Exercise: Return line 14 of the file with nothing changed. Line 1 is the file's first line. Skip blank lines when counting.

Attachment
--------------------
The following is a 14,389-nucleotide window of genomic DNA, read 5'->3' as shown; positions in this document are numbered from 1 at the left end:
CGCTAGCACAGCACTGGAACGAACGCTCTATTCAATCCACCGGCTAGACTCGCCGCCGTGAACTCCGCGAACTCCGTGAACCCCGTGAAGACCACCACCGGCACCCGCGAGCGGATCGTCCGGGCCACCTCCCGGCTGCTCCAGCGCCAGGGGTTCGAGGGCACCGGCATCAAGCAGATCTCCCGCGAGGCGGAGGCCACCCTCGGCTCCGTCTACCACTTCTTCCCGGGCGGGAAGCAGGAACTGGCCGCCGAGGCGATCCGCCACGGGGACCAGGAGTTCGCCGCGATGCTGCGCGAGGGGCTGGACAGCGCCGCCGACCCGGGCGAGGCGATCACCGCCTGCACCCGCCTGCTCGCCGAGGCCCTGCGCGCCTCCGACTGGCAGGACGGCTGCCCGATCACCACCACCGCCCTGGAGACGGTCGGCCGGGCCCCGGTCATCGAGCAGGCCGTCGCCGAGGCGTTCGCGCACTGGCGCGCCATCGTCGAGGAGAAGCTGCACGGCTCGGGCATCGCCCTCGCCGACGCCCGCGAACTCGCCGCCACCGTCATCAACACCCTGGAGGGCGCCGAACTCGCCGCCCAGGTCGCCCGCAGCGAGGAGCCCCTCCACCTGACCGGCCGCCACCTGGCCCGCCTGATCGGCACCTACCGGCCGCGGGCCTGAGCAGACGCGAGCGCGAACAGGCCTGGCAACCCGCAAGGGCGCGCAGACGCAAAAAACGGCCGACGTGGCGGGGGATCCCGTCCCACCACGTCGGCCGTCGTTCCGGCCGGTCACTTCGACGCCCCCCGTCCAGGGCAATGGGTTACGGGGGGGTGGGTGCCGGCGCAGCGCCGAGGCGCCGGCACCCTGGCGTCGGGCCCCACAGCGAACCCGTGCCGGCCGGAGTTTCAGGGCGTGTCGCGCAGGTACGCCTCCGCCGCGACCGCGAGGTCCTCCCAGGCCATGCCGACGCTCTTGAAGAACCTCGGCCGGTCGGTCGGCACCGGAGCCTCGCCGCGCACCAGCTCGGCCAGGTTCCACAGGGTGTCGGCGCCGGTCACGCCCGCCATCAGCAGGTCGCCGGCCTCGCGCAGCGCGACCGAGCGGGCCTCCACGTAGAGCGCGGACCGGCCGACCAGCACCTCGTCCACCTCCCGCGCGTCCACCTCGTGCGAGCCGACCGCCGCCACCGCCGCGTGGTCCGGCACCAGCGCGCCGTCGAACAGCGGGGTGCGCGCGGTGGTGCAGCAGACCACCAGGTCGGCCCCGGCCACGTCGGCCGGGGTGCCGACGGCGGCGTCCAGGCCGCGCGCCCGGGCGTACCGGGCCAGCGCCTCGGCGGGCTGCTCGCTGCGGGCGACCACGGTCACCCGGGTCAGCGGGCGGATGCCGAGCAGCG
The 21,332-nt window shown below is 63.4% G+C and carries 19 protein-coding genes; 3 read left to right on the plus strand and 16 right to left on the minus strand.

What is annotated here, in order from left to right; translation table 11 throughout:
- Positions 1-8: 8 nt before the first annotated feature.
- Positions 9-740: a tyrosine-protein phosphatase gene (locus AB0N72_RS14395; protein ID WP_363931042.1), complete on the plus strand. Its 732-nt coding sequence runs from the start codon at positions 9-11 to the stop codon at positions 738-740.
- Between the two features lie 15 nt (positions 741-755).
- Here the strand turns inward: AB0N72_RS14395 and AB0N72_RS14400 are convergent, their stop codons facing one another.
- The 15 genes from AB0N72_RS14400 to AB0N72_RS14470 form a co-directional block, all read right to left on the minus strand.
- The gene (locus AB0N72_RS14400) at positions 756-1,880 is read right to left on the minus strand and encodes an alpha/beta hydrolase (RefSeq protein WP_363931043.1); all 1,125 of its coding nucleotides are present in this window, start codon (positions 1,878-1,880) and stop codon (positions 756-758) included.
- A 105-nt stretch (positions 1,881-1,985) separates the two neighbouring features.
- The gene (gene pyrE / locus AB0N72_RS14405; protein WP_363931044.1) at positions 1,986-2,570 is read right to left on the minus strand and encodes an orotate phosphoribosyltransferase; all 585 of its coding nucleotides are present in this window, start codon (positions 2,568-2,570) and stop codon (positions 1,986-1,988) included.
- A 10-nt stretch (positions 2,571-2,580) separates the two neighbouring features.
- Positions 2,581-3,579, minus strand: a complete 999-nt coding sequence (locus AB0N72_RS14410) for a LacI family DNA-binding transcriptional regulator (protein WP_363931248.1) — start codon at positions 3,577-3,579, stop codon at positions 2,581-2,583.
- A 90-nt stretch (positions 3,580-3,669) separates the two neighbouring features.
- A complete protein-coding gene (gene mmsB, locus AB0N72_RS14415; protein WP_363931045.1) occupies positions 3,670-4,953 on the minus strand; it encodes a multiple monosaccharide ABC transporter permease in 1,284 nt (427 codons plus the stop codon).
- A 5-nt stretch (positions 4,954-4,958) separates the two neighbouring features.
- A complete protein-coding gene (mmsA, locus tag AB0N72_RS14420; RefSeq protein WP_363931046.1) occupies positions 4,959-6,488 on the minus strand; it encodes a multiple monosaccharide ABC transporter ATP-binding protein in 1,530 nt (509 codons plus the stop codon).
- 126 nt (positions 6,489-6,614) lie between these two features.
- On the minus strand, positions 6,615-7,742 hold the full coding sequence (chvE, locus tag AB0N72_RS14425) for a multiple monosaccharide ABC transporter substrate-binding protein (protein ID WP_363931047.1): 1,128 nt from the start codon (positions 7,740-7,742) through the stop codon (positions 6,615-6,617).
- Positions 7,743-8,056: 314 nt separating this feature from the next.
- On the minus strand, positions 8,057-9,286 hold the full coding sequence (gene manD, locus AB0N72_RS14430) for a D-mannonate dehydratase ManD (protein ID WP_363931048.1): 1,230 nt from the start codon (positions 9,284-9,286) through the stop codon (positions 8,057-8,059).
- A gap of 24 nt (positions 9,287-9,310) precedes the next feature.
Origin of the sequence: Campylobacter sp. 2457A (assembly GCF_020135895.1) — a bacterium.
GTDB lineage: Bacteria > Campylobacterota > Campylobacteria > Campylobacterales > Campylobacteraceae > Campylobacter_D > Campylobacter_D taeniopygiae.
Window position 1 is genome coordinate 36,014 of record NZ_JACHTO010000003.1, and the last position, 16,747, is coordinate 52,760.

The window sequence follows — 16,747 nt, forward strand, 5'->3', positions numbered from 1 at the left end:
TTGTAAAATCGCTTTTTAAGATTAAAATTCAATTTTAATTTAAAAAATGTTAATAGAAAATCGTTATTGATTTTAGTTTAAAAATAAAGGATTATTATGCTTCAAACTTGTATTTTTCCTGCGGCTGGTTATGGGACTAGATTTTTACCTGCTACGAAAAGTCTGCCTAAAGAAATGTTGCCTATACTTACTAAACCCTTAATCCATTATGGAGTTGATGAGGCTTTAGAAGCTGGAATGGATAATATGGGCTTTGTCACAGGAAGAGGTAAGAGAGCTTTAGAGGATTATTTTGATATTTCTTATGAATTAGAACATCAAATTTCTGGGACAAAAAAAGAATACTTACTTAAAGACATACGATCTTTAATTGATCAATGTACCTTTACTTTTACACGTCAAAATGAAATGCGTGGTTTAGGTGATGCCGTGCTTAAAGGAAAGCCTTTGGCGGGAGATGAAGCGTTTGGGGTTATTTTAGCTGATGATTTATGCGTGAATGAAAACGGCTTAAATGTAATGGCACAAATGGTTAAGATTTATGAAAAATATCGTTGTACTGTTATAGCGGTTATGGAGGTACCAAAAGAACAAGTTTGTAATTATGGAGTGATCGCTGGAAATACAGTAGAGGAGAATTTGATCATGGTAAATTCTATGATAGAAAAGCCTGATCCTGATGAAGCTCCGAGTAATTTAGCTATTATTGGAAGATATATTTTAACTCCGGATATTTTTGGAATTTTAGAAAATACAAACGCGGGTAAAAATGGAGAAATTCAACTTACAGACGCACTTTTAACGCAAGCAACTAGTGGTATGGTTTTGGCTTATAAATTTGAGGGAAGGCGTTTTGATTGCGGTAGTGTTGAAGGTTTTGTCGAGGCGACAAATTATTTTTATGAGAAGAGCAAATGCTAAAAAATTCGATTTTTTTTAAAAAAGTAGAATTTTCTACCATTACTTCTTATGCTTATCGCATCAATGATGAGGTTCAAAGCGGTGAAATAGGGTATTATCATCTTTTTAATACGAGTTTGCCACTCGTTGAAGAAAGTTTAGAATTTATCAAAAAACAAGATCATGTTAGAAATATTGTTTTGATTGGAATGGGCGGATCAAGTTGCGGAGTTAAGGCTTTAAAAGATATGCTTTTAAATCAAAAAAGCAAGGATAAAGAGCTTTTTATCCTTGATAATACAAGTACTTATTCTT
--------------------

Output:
- Positions 2,581-3,579, minus strand: a complete 999-nt coding sequence (locus AB0N72_RS14410) for a LacI family DNA-binding transcriptional regulator (protein WP_363931248.1) — start codon at positions 3,577-3,579, stop codon at positions 2,581-2,583.